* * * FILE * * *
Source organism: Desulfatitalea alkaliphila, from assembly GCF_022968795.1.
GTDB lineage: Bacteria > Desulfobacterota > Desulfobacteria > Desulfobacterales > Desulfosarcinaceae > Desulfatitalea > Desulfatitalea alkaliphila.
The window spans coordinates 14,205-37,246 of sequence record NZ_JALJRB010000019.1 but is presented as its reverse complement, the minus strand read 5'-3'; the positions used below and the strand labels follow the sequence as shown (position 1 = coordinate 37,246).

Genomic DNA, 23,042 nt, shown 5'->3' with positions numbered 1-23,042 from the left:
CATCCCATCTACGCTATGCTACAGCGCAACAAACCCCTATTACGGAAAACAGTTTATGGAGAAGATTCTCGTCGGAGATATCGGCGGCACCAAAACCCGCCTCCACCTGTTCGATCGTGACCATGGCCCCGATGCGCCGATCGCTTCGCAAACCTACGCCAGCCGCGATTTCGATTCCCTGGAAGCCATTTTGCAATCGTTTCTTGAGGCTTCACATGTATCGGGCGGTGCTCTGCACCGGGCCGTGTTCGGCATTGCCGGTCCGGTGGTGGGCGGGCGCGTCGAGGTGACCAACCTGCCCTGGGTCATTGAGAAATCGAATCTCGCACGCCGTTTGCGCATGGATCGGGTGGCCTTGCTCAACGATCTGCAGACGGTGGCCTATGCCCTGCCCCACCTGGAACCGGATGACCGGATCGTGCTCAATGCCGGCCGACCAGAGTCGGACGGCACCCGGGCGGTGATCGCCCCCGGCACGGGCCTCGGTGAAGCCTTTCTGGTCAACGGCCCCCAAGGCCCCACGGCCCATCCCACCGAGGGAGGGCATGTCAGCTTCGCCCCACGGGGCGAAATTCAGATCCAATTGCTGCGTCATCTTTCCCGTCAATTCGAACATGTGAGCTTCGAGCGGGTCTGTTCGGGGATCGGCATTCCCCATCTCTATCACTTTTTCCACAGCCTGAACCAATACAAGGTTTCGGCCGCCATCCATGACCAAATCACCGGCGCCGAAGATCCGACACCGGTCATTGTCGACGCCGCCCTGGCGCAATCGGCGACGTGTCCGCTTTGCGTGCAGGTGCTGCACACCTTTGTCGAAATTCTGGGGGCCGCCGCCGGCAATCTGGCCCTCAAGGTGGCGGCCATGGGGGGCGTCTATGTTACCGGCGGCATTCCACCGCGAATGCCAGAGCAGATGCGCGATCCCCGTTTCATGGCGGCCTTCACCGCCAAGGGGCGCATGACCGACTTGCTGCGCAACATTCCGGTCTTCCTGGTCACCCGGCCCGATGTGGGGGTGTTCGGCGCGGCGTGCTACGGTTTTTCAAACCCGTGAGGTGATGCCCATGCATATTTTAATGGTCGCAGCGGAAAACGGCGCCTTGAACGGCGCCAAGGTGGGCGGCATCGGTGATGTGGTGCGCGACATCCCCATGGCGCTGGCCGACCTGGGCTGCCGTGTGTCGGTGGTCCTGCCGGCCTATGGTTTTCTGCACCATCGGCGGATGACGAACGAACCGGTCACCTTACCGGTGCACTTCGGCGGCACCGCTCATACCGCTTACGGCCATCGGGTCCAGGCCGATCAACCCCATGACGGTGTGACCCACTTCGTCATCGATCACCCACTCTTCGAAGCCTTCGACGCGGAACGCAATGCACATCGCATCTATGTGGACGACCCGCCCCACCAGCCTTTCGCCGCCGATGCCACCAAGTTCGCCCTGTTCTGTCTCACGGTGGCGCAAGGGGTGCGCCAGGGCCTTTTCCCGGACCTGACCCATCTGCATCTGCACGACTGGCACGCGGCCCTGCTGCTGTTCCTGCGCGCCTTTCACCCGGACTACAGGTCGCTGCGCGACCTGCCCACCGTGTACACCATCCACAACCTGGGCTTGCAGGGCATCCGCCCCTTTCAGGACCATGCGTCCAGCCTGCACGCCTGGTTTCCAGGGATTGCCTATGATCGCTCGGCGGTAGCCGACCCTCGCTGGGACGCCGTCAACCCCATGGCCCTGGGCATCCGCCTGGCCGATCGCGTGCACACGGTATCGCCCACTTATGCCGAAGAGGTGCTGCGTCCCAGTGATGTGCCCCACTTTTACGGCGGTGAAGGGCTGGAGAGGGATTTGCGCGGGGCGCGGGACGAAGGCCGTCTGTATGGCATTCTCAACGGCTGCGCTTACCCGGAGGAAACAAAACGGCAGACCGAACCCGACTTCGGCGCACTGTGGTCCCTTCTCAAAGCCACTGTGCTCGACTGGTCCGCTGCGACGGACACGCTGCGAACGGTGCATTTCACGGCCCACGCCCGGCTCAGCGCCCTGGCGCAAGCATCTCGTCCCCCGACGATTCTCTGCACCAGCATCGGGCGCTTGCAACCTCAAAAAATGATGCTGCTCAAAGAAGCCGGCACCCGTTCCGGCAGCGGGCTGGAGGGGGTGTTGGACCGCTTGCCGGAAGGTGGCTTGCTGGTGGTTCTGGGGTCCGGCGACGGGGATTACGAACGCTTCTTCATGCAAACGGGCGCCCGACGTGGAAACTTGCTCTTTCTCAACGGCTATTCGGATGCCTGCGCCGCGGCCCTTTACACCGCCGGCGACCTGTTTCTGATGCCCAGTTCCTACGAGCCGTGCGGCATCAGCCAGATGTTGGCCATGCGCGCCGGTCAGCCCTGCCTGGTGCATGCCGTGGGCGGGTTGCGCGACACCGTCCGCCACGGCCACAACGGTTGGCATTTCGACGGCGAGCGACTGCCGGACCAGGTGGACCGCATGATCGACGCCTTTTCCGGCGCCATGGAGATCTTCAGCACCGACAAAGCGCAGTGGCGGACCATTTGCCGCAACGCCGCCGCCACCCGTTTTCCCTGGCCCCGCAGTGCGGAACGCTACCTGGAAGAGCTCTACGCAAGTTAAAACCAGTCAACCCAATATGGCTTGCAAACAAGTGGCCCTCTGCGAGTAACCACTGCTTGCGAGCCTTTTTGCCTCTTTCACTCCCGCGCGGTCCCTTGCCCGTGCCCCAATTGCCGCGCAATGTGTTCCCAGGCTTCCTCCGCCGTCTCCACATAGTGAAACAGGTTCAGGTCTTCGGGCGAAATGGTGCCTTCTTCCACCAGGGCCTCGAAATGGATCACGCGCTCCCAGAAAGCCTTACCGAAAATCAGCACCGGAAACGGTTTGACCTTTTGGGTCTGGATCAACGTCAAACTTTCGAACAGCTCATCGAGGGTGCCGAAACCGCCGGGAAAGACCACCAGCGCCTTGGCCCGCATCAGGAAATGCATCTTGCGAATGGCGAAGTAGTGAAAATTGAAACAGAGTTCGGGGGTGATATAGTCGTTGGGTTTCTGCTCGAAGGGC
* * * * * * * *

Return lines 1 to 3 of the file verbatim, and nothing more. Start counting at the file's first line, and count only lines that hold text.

Source organism: Desulfatitalea alkaliphila, from assembly GCF_022968795.1.
GTDB lineage: Bacteria > Desulfobacterota > Desulfobacteria > Desulfobacterales > Desulfosarcinaceae > Desulfatitalea > Desulfatitalea alkaliphila.
The window spans coordinates 14,205-37,246 of sequence record NZ_JALJRB010000019.1 but is presented as its reverse complement, the minus strand read 5'-3'; the positions used below and the strand labels follow the sequence as shown (position 1 = coordinate 37,246).